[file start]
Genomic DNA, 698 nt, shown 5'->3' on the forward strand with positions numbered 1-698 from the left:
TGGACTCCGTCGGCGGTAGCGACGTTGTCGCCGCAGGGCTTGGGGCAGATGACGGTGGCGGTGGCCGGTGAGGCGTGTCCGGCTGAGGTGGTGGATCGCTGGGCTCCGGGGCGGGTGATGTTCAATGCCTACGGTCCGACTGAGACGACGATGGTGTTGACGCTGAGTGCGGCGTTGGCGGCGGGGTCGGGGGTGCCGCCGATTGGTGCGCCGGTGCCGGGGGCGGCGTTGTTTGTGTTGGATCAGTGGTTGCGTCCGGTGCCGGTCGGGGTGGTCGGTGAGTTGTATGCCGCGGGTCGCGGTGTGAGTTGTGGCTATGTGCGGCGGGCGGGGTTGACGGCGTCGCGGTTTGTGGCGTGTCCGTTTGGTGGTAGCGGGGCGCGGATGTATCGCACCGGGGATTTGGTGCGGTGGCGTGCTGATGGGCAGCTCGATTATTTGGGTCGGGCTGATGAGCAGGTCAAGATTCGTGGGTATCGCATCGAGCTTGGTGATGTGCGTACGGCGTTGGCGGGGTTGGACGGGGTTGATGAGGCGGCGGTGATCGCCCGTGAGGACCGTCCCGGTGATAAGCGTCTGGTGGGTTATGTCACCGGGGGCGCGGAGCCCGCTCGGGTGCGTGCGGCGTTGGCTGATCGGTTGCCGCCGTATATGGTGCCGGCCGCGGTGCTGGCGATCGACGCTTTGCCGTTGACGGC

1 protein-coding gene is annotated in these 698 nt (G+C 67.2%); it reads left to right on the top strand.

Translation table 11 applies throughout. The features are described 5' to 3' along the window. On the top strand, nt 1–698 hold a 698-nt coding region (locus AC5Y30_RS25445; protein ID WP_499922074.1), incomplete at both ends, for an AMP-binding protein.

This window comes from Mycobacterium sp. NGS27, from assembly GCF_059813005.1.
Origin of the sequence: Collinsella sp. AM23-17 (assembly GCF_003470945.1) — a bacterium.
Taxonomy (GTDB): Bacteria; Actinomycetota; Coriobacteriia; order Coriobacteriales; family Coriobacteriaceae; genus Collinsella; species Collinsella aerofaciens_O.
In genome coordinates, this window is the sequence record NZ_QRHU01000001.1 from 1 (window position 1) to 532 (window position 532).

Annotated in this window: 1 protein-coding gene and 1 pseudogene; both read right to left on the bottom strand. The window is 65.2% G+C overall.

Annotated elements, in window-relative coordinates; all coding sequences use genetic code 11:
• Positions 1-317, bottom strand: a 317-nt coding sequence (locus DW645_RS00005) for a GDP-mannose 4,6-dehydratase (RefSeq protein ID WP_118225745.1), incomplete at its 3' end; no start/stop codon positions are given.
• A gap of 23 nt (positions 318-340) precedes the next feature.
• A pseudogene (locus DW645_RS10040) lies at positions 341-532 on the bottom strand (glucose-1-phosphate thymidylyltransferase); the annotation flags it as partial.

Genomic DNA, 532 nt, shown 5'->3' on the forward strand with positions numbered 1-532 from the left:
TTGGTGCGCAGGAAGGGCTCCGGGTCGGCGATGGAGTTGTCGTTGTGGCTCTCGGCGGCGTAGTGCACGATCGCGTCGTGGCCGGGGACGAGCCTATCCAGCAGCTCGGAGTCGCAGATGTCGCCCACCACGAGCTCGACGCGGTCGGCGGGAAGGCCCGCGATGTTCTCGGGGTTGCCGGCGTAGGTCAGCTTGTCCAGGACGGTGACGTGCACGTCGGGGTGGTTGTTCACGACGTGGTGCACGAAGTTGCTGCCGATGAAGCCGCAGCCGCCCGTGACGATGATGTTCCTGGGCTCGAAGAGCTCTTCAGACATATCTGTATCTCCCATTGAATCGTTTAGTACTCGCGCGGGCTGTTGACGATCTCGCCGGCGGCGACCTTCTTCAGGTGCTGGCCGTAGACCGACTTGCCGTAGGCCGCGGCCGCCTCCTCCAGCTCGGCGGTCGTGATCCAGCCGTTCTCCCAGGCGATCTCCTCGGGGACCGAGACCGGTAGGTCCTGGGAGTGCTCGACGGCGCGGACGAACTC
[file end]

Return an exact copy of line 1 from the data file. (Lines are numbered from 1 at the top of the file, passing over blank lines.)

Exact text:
Genomic DNA, 698 nt, shown 5'->3' on the forward strand with positions numbered 1-698 from the left: